In a typical installation, orifices in lay flat hose 112 are formed about one foot apart when a four inch hose is folded and cut in an alternating pattern about one-half inch in from the top and bottom of the folded tube. Thus, two holes are formed at each location so that the two holes are formed in an alternating pattern. Lay flat hose 86 has a closed distal end and may range in size from about 2 to 8 inches in diameter. The diameter of the orifices range from about ⅛ to ½ inch, and preferably between about 3/16 to ⅜ inch in diameter. Depending on the particular resin selected, one having high exotherm during cure may only require smaller orifices as less steam is require to complete the cure. In some systems, more that one perforated lay flat hose may be used.
At the same time exhaust port 130 is being installed, a steam elbow or a flexible layflat adapter 113 is attached to the proximal end of lay flat hose 112 above entry opening 13. Elbow 113 and excess lay flat hose 112 are lowered through first gland 16 and attached to capped air/steam port 108. As shown in
The installation procedure is as follows.
1. A wetout CIPP liner with a dry first end is turned inside out and fed through entry opening and secured to hooks. The liner is positioned through both glands into the manhole entry of conduit. An air hose is attached to the air inlet on the dry portion of the liner.
2. A 2″ air supply hose is connected from exhaust end of air/steam manifold to air inlet on inversion unit. Air pressure and temperature gauges (1 ea) are connected to an air/steam manifold.
3. A hold back rope and perforated lay flat hose are connected to the other end of the CIPP liner.
4. A suitable lubricant is placed on the absorbent felt layers at the inlet to the enhancement sleeve placed in the dry portion of the liner.
The installation sequence as described in connection with
As shown in
The hold back rope is tied off and the inverted liner is ported by inserting a steel-porting pipe 164 with a piercing point 166 at the lower end and a valve 167 at upper end. A flange or o-ring 168 is provided a point on porting pipe 164 to prevent pipe 164 from piercing the opposite side of the liner.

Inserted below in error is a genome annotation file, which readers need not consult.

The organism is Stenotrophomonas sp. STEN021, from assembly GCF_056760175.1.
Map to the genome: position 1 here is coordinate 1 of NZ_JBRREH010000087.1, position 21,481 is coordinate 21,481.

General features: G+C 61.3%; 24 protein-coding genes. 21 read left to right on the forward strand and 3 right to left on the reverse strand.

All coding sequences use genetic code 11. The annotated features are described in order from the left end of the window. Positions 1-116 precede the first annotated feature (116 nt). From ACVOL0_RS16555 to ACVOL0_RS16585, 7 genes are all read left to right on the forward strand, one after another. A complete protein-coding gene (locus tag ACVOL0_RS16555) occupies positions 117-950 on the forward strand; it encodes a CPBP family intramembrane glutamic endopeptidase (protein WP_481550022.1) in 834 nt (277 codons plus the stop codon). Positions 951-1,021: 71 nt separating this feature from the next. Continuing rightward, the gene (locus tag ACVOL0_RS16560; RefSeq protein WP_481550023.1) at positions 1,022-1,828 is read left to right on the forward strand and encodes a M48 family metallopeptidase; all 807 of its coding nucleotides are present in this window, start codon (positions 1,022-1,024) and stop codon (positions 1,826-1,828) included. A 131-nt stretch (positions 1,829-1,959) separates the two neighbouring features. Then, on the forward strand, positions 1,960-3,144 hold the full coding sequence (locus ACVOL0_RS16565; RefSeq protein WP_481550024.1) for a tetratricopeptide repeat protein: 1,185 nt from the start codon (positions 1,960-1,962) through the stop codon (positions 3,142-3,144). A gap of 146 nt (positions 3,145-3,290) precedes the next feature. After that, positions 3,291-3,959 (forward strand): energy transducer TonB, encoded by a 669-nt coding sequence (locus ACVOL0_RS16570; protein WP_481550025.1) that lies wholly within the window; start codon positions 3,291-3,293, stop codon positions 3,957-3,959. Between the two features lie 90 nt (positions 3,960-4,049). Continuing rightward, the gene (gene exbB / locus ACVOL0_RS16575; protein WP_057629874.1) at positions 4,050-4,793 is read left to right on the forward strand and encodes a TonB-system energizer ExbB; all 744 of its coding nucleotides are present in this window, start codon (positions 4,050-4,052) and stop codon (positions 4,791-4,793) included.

A crewmember who is responsible for porting notifies the inverting end that he is preparing to port the inverted liner so that they will be prepared to adjust the supply air to maintain pressure on the inverted liner once it has been ported.
Once the liner has been successfully ported, porting pipe valve 167 is closed and an exhaust hose with a valve at the far end is attached to porting pipe valve 167. Control of the exhaust is now at the far end of the exhaust hose.
At the completion of the inversion control of the exhaust is now at the far end of the exhaust hose. The exhaust valve and air inlet regulator are adjusted as required to maintain good flow and recommended heat up and cure pressure. Exhaust and condensate ports are installed as shown in
The boiler output is shut and the steam supply hose is attached to the air steam manifold. Warm-up is then started. The inner-face temperature at the 6 O'clock position in the far manhole is monitored. The warm-up steam air mixture should be about 180° F. and continue until there is a 3° F. increase at the interface in the far manhole. Once warm-up is completed, the amount of air in the air/steam mixture is slowly reduced to zero and full steam flow is maintained at 225 to 240° F. at the recommended cure pressure. Full steam cure is continued for between 1 to 4 hours as required depending on length and thickness of the liner as well as the surrounding environment.
Once the cure cycle is completed, steam is slowly shut off and air is simultaneously added to maintain the recommended cure pressure. The liner is then cooled down for a minimum of 15 minutes or until the interface temperature is 130° F. at the far end, whichever is longer.
Steam supply is then shut off at the boiler. When boiler supply hose pressure reaches zero, the steam supply hose is disconnected. When cool down is complete, the air compressor is shut off and pressure in air hose is released and air supply hose is disconnected.
At this time, the ends are removed from the lined pipe and services reinstalled using standard procedures.